Finkelhors precondition model
The motivation to abuse, either by own traumatic experiences or by inability to relate to other adults. A blockage of external inhibitors that normally block the desire to relate sexually with children. Among the individual factors that disinhibit are for example, the use of alcohol, the failure of the incest taboo within the family, among others. To socio-cultural reasons it refers to including elements such as social tolerance and the weakness of sanctions towards child sexual abuse, patriarchal ideologies of the possession of children, etc. social control, judicial repression, the action of the family and the community.
According to this model, family experiences would have a fundamental relevance in the etiology of sexual aggression and also provide a theory about the transmission of sexual assault. It is argued that abusive families impede the development of effective interaction skills in children since mainly modeling occurs based on coercive style competencies.
According to this model, sexual assault is the result of mechanisms related to intimacy and social relationships that are dysfunctional. In this way, when the aggressor is observed from this trajectory, there would be serious stories of violations in his childhood, associated with sexual victimization and severe psychological abuse, combined with the development of an insecure attachment. It is argued that experiences of sexual abuse in childhood can affect the development of subsequent sexual scripts.
Cognitive/behavioral models: There are many theories that fit within this model, which explains sexual abuse by the behavior of the aggressor. Initially, it was thought that child sexual abuse was caused and was maintained by inappropriate sexual preferences of the adult. In this way, the offenders would remember their initial sexual experiences and these fantasies could acquire sexual properties of excitement.
According to this model, there would be difficulties in the emotional regulation of the aggressors, which have the potential to significantly influence the development of abusive sexual behavior. These deregulations include problems with the ability to recognize emotions, the inability to adjust emotional states that are experienced, difficulties in the management of anger, strong negative affective states, low mood, high amounts of anxiety. They use sexual behavior as a strategy to calm their unpleasant emotional states.
Deviant Sexual interest
According to this theory, the transgressors feel attracted to children instead of adults. Diverted sexual arousal is the main cause of abuse. According to this theory, abusers experience greater sexual arousal when faced with stimuli related to children than with adults. This model also includes research on the changes in hormone levels (specifically testosterone, male hormone), which appear in the blood and which would be related to the likelihood of sexual aggression.
Relapse Prevention model
In the Relapse Prevention Model developed by Allan Marlatt (1985), it is developed in a change maintenance program. It is a group of strategies designed to acquire skills to prevent relapse, focused on maintaining the process of changing habits. The main purposes of the relapse prevention program are: Prevent the occurrence of initial lapses after committing to a habit-change program. Prevent lapses that escalate to a total relapse. From this model self-control must be trained in 3 areas: Acquire adaptive coping skills as alternatives to addictive behaviors promote new cognitions (attitudes, attributions, and expectations of results), and develop a daily lifestyle, including positive self-care activities and non-destructive ways to achieve personal satisfaction and gratification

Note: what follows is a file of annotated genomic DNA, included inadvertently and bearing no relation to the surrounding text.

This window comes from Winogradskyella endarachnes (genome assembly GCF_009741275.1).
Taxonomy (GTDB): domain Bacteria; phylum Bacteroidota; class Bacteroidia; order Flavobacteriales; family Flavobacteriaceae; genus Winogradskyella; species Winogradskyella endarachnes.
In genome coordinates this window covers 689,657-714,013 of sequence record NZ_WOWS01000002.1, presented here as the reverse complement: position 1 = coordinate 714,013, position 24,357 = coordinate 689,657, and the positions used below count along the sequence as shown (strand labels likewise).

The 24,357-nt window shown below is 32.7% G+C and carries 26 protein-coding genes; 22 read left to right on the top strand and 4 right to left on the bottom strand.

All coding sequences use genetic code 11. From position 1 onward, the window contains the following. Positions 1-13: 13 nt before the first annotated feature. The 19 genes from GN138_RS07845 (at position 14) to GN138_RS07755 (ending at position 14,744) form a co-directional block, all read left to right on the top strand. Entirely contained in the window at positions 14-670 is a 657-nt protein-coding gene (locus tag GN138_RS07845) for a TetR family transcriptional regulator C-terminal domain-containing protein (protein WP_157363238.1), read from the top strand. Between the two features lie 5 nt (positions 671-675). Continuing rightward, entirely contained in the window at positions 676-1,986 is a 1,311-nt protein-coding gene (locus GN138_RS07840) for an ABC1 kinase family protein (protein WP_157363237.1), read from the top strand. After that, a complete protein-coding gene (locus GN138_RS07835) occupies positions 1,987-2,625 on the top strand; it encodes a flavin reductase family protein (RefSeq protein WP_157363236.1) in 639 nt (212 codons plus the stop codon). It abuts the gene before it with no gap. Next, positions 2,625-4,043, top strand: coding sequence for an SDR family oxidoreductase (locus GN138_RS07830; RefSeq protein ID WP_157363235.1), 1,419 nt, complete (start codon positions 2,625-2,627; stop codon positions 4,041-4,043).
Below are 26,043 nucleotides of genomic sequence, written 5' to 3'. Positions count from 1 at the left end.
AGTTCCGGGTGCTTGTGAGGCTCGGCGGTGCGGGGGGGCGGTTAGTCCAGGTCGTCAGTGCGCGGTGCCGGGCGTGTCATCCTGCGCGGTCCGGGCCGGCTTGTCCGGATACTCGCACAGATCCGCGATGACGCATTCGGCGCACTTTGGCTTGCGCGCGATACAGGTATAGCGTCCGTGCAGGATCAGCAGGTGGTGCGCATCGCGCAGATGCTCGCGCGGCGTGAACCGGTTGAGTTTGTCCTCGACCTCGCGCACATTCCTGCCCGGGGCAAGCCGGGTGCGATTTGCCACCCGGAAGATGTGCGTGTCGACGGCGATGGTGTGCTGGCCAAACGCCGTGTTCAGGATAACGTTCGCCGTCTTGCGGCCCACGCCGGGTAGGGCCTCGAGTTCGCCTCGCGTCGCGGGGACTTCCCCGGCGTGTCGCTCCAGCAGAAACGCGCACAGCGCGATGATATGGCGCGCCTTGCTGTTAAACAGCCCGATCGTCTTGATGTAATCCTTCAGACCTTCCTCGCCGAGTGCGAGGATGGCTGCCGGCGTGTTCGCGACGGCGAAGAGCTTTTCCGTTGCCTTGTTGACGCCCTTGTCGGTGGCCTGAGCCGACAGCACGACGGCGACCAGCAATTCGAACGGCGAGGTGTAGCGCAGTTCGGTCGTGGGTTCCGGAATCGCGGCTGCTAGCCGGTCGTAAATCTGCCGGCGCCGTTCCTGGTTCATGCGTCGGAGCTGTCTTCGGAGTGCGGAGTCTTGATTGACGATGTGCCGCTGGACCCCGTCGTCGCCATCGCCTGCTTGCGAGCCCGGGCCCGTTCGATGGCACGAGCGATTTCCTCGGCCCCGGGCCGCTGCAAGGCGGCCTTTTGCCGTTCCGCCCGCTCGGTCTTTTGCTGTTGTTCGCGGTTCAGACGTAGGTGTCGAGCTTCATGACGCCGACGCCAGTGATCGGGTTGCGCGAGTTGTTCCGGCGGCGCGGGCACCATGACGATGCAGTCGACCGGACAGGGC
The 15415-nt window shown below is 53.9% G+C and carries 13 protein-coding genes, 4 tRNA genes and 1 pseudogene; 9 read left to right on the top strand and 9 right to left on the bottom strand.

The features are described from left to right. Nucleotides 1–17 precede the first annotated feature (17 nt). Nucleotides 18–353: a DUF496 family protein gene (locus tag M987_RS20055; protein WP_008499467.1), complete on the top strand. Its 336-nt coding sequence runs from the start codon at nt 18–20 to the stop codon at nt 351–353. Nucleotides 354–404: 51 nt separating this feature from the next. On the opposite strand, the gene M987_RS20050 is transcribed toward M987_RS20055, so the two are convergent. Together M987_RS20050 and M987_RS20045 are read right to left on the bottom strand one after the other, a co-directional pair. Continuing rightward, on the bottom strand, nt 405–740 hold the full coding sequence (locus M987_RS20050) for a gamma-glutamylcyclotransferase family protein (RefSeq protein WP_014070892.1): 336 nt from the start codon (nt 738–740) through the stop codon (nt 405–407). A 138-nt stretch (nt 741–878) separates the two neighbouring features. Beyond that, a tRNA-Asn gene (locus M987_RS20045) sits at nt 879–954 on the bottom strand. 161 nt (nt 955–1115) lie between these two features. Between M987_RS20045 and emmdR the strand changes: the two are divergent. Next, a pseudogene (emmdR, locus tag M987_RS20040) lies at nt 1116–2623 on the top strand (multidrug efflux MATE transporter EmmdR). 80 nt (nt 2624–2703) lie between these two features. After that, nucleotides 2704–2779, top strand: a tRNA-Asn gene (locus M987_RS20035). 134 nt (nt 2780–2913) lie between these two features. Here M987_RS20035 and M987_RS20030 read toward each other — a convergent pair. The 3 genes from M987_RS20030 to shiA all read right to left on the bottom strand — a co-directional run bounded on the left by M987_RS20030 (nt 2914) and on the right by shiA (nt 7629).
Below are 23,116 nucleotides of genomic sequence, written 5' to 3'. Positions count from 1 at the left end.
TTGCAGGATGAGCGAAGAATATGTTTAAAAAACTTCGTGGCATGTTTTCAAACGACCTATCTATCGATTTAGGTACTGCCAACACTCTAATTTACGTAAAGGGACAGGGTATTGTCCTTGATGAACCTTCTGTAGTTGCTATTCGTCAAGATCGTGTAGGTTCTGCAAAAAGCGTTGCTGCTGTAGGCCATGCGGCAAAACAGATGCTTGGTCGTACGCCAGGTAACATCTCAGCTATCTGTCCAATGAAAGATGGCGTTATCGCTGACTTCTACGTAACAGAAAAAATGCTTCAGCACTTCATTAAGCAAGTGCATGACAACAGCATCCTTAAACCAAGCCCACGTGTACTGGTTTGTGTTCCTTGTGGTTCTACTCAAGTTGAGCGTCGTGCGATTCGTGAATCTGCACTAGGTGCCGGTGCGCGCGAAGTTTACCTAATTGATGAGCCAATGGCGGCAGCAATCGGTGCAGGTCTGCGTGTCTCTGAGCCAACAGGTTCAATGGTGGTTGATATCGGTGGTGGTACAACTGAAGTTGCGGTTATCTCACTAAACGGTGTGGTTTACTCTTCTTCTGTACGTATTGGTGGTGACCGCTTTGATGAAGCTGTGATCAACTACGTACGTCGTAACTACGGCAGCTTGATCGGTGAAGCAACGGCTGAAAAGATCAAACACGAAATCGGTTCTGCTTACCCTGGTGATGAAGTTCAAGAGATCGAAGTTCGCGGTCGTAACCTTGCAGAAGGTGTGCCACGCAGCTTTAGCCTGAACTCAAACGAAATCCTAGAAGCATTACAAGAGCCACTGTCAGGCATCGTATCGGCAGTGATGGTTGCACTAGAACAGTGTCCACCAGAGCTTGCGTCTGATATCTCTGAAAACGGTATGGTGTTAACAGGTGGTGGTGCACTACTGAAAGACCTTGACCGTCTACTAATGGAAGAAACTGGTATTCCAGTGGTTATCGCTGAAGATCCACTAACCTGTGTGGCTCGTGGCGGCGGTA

Cycle of Offending
The "cycle of offending or victim circle" is the phenomenon in which either a victim becomes an aggressor, or an aggressor becomes a victim, being able to occur both individually and collectively. According to this theory, those subjects who become sex offenders develop a vulnerability that is the result of their childhood experiences. In this sense, we must bear in mind that the cognitive schemes of every human being develop in childhood, so it is very possible that, as a result of living unpleasant experiences at this age, there is a dysfunction in the cognitive schemes of these subjects with respect to their own image and to the world in general. Thus, it is considered that the failure to create effective attachment bonds between parents and children is the main factor that leads to the emergence of such vulnerability.
Of all these models, the most accurate one is the one developed by David Finkelhor. The four conditions are accurate. The person who abuses is motivated either by traumatic experiences of childhood or by the inability to relate to other adults. All people have a series of inhibitors, called moral conscience, self-control, etc., which prevent the execution of certain acts; however, these can be blocked by certain disinhibitors such as alcohol, drugs, violent impulses that contribute to precipitating the action. Social sanctions, judicial repression, the action of the family and the community can serve as external blockers as well; the failure or absence of these systems can favor the presence of sexual abuse. The presence of the three pre-conditions is not enough if the offender does not have access to a vulnerable person. The main strength of this model is that it is based on the relative prominence of physiological, cognitive, affective and personality factors, the model allows the prediction of subtypes of sexual abusers. To the extent that subtypes can be proven, they have the potential to guide intervention programs.
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